Near the end of the war, Minerva looks back at her relationship with Severus Snape and thinks about destiny.
The shadow near the staircase became a dark-haired boy when she raised her wand to illuminate his face with its glowing tip.
“It’s me,” he said.
“It is I,” she corrected, coming down the stairs and stopping on the bottom step so she remained a head taller than her student.
“It is I,” he repeated.”
He spoke tonelessly, with no trace of the thinly veiled resentment she’d come to expect from the Snape boy whenever she spoke to him outside her classroom.
She lowered her wand but kept it lit so she could see him. “What are you doing out of bed, Mr Snape?”
“I had permission.” He dug in his cloak pocket, fished out a slip of paper, and held it out it to her.
She took it. Without her spectacles, she couldn’t read it, but the expensive parchment and florid handwriting were familiar enough for her to guess at the note’s contents.
“And why did Professor Slughorn give you permission to be out of bed at this hour? Was it another of his little soirées?”
The after-hours gatherings were hardly the chief reason she didn’t approve of the “Slug Club”, but it irked her that Horace never saw fit to warn the deputy headmistress that a select group of students would likely be roaming the castle’s halls long after curfew.
“No, Professor,” Snape said. “I was invited to the Malfoys’ Christmas party. I . . . I had to wait for Lucius to Apparate me back.”
Snape’s worn cloak and his magically but obviously patched trousers reminded Minerva that he hadn’t been among the students who’d signed up for last spring’s round of Apparition lessons. At seven Galleons, the course was likely beyond his means. Minerva had paid for Lupin’s herself, but he was in her House, and she couldn’t be expected to subsidise every needy student who crossed her path, could she?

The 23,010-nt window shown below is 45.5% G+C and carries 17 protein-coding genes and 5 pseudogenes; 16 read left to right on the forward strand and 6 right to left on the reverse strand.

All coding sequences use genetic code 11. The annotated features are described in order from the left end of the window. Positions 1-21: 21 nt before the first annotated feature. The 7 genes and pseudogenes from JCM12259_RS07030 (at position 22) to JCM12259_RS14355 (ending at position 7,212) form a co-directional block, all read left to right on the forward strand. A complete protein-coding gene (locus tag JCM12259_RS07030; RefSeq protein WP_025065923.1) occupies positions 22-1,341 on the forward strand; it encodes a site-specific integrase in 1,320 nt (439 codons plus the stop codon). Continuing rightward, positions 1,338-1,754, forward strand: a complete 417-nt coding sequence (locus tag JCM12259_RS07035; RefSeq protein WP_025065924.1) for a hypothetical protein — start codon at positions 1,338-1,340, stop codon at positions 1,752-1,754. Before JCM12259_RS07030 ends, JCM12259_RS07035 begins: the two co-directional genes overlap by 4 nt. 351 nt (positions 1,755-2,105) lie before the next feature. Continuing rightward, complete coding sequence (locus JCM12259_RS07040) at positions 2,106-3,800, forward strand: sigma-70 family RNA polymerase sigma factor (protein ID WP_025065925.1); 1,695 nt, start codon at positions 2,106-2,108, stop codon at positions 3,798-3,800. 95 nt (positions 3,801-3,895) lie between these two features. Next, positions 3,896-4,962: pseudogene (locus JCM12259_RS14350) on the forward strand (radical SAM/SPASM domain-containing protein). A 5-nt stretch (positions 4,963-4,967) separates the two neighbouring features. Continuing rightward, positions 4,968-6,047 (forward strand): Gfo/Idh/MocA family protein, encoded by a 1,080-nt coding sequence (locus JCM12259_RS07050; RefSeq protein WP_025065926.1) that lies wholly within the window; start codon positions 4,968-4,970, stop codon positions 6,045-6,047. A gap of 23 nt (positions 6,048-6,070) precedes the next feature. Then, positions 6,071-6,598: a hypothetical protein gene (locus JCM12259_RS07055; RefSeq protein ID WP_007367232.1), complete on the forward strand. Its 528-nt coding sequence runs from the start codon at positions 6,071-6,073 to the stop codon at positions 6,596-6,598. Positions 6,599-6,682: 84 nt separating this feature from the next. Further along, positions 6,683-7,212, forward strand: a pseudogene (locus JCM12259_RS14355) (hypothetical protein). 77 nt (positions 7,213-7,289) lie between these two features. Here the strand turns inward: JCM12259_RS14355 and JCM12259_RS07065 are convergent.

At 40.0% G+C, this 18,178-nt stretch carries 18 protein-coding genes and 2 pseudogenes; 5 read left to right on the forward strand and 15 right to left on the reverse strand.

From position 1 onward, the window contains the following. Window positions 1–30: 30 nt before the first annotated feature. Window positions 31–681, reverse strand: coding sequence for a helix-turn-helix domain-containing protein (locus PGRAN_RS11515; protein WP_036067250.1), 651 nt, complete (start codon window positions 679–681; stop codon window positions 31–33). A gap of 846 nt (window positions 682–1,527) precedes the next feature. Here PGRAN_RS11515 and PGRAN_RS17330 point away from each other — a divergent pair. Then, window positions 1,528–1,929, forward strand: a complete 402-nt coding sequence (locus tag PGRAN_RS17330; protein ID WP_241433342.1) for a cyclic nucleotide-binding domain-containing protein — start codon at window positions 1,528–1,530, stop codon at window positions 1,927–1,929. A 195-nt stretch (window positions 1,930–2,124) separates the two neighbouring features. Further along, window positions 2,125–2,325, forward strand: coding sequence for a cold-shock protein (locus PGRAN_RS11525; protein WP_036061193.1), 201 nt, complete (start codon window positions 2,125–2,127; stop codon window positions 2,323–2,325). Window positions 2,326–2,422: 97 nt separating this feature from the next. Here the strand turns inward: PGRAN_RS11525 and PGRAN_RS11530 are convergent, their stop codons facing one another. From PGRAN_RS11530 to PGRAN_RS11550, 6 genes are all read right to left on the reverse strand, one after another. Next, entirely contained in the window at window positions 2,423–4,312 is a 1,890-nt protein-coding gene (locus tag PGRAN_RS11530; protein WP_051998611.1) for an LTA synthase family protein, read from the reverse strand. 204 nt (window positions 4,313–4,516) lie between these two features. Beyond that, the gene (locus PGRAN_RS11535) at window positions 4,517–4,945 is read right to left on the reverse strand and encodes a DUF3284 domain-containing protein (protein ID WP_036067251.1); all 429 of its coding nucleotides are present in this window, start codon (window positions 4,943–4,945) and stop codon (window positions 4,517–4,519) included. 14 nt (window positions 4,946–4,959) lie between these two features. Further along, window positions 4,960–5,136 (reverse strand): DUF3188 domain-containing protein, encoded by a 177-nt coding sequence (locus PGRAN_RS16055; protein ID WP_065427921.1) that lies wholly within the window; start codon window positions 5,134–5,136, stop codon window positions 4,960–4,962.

“I wasn’t aware you knew the Malfoy family,” she said.
Snape’s lips curved into what would have been an insolent smile had it reached his eyes, and he said, some of the familiar defiance returning to his voice, “We’re friends. Lucius and me.”
“Lucius and I.”
Lucius and I,” Snape repeated, the smirk melting into a fleeting grimace. He’d been working on ridding himself of his Brummie speech patterns and his accent. Minerva had never tried to shed her own accent, which she would have regarded as a vain attempt to deny her origins, but she did pride herself on speaking proper English rather than the Caithness dialect her father and brothers clung to.
“That’s as may be,” Minerva said, “but it is after three in the morning. I hardly think Professor Slughorn expected you to be out nearly all night.”
“No, Professor. It was . . . the party went longer than I anticipated.”
She sighed. “Very well. In deference to the day, I shan’t take any points, but go straight to your dormitory, and I expect to see you at breakfast.”
She held out the permission slip, and when he reached for it, he sucked in an audible breath and clutched at his left forearm. At her frown, he quickly recovered himself. His eyes dropped to his shoes, and Minerva realised with horror what had happened at that supposed Christmas party.
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